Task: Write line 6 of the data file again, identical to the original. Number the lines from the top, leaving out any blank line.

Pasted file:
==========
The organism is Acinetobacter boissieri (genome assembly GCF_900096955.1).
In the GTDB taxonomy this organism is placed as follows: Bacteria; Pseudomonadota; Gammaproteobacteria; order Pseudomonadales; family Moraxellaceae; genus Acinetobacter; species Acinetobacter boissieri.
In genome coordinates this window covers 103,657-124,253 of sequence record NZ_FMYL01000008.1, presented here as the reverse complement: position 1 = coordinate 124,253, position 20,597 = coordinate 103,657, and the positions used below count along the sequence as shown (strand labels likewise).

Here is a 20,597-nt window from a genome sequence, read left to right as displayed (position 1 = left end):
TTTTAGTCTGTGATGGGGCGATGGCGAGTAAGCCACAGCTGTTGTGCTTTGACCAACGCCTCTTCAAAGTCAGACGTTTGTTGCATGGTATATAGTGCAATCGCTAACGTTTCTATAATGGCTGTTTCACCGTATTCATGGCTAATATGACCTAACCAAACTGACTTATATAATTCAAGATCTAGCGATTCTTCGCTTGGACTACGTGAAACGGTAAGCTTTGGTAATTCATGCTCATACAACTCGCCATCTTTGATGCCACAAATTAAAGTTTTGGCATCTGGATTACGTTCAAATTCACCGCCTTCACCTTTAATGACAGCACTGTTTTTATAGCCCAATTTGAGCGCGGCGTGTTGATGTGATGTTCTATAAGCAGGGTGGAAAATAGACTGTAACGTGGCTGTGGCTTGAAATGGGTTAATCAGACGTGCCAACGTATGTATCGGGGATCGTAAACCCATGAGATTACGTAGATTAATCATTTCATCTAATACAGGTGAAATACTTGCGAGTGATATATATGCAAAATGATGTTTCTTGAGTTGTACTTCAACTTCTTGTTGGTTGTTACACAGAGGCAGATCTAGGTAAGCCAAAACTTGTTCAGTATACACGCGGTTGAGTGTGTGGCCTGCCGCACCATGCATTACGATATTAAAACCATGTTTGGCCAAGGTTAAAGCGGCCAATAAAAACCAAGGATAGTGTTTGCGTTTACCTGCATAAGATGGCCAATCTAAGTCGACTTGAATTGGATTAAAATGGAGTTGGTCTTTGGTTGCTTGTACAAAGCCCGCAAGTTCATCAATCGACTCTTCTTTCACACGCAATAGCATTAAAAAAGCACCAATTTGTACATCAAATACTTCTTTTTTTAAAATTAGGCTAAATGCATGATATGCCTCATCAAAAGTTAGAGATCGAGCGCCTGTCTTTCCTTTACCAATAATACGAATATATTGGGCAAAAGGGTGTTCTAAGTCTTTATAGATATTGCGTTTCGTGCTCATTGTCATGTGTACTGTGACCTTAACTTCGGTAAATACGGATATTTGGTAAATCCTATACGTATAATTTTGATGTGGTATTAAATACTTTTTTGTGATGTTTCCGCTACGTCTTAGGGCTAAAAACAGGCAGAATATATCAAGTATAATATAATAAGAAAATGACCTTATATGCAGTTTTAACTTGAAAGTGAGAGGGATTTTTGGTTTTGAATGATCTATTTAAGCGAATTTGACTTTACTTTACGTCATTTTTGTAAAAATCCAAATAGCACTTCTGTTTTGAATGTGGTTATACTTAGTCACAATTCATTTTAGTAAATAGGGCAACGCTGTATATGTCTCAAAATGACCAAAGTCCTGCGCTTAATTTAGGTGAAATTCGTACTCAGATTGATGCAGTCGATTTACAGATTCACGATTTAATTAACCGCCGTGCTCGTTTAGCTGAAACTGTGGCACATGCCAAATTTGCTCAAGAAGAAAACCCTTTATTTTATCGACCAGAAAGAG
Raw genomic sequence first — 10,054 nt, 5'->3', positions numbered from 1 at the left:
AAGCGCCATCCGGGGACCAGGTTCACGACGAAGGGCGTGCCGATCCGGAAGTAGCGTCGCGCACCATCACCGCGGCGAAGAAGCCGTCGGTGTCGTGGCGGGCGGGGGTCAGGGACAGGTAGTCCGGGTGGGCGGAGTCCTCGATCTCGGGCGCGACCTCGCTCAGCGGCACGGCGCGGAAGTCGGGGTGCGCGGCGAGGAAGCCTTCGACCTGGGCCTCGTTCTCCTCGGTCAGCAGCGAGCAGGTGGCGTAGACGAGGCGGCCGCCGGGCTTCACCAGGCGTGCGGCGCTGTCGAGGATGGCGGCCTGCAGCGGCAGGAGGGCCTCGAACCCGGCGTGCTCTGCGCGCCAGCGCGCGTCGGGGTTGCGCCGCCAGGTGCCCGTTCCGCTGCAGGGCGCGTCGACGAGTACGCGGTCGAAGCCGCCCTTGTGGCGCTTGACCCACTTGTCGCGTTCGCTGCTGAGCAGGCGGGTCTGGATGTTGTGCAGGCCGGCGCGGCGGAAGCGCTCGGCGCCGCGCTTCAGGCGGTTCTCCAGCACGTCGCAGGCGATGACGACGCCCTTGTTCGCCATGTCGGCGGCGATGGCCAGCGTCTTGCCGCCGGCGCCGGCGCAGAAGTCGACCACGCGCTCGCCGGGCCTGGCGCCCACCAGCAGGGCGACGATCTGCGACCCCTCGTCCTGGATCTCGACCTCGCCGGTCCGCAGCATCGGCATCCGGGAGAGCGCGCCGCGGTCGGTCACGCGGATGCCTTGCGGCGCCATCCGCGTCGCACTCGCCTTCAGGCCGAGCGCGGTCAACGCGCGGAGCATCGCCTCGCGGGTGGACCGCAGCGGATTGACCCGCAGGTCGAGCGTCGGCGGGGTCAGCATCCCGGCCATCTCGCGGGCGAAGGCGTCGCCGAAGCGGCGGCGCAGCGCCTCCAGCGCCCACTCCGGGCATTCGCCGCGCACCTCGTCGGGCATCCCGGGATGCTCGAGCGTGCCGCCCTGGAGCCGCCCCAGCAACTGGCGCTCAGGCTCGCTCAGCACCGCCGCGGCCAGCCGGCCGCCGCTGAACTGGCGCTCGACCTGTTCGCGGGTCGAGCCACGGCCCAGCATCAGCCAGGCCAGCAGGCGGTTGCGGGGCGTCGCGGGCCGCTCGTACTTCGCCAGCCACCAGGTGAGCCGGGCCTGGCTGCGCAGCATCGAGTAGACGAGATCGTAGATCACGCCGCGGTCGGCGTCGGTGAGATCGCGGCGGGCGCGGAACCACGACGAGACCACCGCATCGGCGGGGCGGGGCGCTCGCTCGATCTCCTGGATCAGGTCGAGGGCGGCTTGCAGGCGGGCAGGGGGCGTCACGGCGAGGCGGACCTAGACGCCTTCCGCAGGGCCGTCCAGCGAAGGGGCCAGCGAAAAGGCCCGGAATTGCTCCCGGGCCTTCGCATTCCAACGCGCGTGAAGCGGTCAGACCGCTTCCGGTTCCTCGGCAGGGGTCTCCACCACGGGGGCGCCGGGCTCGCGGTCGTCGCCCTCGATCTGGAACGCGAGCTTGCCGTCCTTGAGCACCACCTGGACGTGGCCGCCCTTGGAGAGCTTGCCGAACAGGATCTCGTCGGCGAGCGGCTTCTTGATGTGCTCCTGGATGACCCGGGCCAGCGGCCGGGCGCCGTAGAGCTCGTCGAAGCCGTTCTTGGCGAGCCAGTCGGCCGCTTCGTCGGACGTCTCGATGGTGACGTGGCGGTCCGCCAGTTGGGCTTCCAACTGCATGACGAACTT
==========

Raw genomic sequence first — 10,054 nt, 5'->3', positions numbered from 1 at the left: